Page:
God refused to reveal his face to Moses in Exodus 33, albeit metaphorically speaking, as God is spirit. In that instance, God’s “hiddenness” protected Moses from overwhelming glory and perhaps divine judgment as it encounters a sinful man, even one as renown as Moses. Yet God Incarnate, Jesus Christ, walked beside the world – anyone who desired could see his actual embodied face, no doubt some reached out to touch it. Disciples and betrayers kissed it. I’m not sure I grasp the significance of this tension, except to say that it fits within a greater tension: God’s nearness and God’s distance.
The nearness of God and the distance of God is something we must wrestle with throughout our lives. The distance of suffering, sin, grief, mystery, the Temple curtain, even the intense desire to hear God’s audible voice just once. The nearness of prayer, the Sacraments, the Incarnation, God with us, the torn curtain, worship. He both shields his face as we are not yet ready for his full glory as God the Father, Son, and Holy Spirit, coming to reign in the Last Days…and he opens his face to us on the cross, there for the world to see. And, there on the tree, in a brutal reversal, God hides his face from his Son.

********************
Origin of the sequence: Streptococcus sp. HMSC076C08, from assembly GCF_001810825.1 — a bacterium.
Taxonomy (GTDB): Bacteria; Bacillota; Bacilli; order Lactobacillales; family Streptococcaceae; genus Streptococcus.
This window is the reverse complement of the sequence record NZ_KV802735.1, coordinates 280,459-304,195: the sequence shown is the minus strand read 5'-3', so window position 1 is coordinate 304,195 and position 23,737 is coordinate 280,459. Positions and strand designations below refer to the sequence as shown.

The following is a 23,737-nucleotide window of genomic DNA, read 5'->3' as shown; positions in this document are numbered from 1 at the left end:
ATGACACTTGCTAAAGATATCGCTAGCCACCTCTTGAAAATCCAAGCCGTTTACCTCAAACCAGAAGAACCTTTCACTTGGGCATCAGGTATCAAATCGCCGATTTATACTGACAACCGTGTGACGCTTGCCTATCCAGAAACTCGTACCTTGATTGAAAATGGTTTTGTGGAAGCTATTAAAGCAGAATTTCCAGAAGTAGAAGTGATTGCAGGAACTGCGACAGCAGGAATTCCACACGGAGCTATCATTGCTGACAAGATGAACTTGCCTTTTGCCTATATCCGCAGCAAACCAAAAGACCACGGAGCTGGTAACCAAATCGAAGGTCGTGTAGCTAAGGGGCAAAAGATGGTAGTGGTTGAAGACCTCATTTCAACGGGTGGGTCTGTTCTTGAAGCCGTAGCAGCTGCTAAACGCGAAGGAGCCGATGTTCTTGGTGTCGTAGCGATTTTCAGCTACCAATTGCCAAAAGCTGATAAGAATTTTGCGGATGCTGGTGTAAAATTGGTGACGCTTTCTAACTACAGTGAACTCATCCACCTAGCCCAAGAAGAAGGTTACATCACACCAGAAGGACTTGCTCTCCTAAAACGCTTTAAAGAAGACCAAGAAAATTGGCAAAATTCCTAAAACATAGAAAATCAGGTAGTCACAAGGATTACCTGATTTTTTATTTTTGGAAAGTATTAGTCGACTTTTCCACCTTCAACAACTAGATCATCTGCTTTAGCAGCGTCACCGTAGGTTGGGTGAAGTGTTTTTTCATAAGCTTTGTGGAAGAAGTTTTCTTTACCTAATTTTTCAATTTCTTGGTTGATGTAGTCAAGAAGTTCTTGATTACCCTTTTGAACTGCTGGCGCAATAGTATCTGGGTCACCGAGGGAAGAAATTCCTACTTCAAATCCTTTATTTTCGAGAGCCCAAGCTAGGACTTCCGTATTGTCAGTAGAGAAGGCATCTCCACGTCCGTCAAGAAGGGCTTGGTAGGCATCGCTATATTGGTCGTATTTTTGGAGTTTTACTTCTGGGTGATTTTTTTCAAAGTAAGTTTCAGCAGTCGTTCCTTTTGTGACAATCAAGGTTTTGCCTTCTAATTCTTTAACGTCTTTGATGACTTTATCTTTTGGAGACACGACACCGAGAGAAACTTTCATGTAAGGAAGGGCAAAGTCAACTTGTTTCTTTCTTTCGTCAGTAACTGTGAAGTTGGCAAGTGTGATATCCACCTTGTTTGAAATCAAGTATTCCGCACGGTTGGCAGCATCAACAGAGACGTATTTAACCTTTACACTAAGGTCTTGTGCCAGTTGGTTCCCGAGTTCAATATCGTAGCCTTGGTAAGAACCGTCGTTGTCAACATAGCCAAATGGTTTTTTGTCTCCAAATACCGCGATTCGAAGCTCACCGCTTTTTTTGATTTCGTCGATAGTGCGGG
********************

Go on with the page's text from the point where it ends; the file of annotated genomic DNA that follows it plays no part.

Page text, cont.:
Only, at the end of time, when all things are accomplished, will the full face of God meet the full face of humanity without shame. Full dignity. Full communion. Fully face-to-face.
And that’s when we’ll be fully human, once again.
 Ray Kurzweil, The Age of Spiritual Machines (New York: Penguin, 1999), 279-80.
© Joel Oesch and Fishing for Leviathan, 2015. Unauthorized use and/or duplication of this material without express and written permission from this blog’s author and/or owner is strictly prohibited. Excerpts and links may be used, provided that full and clear credit is given to Joel Oesch and Fishing for Leviathan with appropriate and specific direction to the original content.